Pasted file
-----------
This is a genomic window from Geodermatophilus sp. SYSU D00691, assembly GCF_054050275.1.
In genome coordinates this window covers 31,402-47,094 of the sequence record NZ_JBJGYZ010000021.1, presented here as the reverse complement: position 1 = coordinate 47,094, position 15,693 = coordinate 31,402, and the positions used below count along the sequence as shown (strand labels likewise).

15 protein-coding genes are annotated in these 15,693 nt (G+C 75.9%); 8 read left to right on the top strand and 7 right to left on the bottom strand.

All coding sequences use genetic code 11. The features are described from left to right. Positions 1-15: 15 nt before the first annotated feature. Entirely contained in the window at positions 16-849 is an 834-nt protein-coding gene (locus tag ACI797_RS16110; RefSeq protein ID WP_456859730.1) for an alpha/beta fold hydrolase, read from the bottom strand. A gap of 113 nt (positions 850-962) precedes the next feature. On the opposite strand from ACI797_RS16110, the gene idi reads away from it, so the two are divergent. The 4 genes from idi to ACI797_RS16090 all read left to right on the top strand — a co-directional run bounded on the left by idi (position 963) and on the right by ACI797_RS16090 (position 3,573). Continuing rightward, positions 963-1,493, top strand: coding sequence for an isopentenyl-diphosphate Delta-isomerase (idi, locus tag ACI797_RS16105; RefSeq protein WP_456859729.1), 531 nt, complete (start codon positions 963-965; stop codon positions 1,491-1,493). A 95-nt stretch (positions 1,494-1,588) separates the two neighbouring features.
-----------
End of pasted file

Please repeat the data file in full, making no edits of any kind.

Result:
This is a genomic window from Geodermatophilus sp. SYSU D00691, assembly GCF_054050275.1.
In genome coordinates this window covers 31,402-47,094 of the sequence record NZ_JBJGYZ010000021.1, presented here as the reverse complement: position 1 = coordinate 47,094, position 15,693 = coordinate 31,402, and the positions used below count along the sequence as shown (strand labels likewise).

15 protein-coding genes are annotated in these 15,693 nt (G+C 75.9%); 8 read left to right on the top strand and 7 right to left on the bottom strand.

All coding sequences use genetic code 11. The features are described from left to right. Positions 1-15: 15 nt before the first annotated feature. Entirely contained in the window at positions 16-849 is an 834-nt protein-coding gene (locus tag ACI797_RS16110; RefSeq protein ID WP_456859730.1) for an alpha/beta fold hydrolase, read from the bottom strand. A gap of 113 nt (positions 850-962) precedes the next feature. On the opposite strand from ACI797_RS16110, the gene idi reads away from it, so the two are divergent. The 4 genes from idi to ACI797_RS16090 all read left to right on the top strand — a co-directional run bounded on the left by idi (position 963) and on the right by ACI797_RS16090 (position 3,573). Continuing rightward, positions 963-1,493, top strand: coding sequence for an isopentenyl-diphosphate Delta-isomerase (idi, locus tag ACI797_RS16105; RefSeq protein WP_456859729.1), 531 nt, complete (start codon positions 963-965; stop codon positions 1,491-1,493). A 95-nt stretch (positions 1,494-1,588) separates the two neighbouring features.